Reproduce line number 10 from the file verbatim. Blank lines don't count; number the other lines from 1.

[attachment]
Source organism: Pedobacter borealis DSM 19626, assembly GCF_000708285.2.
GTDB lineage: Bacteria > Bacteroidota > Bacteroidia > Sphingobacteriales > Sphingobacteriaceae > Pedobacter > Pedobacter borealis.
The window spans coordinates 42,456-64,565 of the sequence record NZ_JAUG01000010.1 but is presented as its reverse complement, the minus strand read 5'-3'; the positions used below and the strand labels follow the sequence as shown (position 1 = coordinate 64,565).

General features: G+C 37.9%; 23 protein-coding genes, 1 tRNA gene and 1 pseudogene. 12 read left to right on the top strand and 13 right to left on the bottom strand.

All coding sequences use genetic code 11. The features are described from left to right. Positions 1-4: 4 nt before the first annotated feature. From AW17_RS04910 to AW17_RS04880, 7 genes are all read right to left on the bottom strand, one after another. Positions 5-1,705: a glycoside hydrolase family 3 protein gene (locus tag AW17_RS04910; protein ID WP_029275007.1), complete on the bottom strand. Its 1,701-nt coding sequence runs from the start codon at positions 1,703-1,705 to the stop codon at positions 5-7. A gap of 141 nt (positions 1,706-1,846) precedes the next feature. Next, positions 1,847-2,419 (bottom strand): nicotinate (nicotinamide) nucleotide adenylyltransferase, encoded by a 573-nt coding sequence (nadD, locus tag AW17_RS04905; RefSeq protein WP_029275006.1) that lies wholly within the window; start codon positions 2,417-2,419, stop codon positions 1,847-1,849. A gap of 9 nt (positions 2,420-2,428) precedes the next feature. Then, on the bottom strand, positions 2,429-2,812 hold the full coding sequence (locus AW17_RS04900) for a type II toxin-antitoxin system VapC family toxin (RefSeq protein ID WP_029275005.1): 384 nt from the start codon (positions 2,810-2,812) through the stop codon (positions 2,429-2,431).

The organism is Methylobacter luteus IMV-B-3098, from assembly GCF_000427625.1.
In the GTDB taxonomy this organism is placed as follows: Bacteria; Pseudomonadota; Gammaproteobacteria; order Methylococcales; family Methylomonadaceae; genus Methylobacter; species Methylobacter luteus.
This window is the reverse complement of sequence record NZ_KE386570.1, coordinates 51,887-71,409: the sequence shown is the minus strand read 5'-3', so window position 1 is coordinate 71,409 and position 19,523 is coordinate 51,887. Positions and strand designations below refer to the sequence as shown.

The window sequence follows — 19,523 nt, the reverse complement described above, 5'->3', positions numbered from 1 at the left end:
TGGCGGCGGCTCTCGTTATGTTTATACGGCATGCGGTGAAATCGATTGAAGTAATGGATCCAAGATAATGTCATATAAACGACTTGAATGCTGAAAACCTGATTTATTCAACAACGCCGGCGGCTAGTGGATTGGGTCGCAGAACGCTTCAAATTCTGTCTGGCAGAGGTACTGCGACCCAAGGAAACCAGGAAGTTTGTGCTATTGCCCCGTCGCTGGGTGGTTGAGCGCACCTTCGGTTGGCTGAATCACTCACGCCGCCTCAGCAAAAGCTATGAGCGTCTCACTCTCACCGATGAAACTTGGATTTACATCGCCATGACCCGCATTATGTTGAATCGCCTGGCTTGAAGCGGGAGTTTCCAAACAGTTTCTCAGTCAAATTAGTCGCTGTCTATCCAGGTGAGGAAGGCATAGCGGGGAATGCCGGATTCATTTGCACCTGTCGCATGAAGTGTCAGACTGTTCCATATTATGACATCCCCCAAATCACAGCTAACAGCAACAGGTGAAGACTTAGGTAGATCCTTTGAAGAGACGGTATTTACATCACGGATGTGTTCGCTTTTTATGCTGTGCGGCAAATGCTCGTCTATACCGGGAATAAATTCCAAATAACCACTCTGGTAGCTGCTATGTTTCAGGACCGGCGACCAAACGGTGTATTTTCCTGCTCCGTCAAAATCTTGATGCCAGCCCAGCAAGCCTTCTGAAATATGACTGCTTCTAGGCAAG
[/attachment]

TGGCGGCGGCTCTCGTTATGTTTATACGGCATGCGGTGAAATCGATTGAAGTAATGGATCCAAGATAATGTCATATAAACGACTTGAATGCTGAAAACCTGATTTATTCAACAACGCCGGCGGCTAGTGGATTGGGTCGCAGAACGCTTCAAATTCTGTCTGGCAGAGGTACTGCGACCCAAGGAAACCAGGAAGTTTGTGCTATTGCCCCGTCGCTGGGTGGTTGAGCGCACCTTCGGTTGGCTGAATCACTCACGCCGCCTCAGCAAAAGCTATGAGCGTCTCACTCTCACCGATGAAACTTGGATTTACATCGCCATGACCCGCATTATGTTGAATCGCCTGGCTTGAAGCGGGAGTTTCCAAACAGTTTCTCAGTCAAATTAGTCGCTGTCTATCCAGGTGAGGAAGGCATAGCGGGGAATGCCGGATTCATTTGCACCTGTCGCATGAAGTGTCAGACTGTTCCATATTATGACATCCCCCAAATCACAGCTAACAGCAACAGGTGAAGACTTAGGTAGATCCTTTGAAGAGACGGTATTTACATCACGGATGTGTTCGCTTTTTATGCTGTGCGGCAAATGCTCGTCTATACCGGGAATAAATTCCAAATAACCACTCTGGTAGCTGCTATGTTTCAGGACCGGCGACCAAACGGTGTATTTTCCTGCTCCGTCAAAATCTTGATGCCAGCCCAGCAAGCCTTCTGAAATATGACTGCTTCTAGGCAAG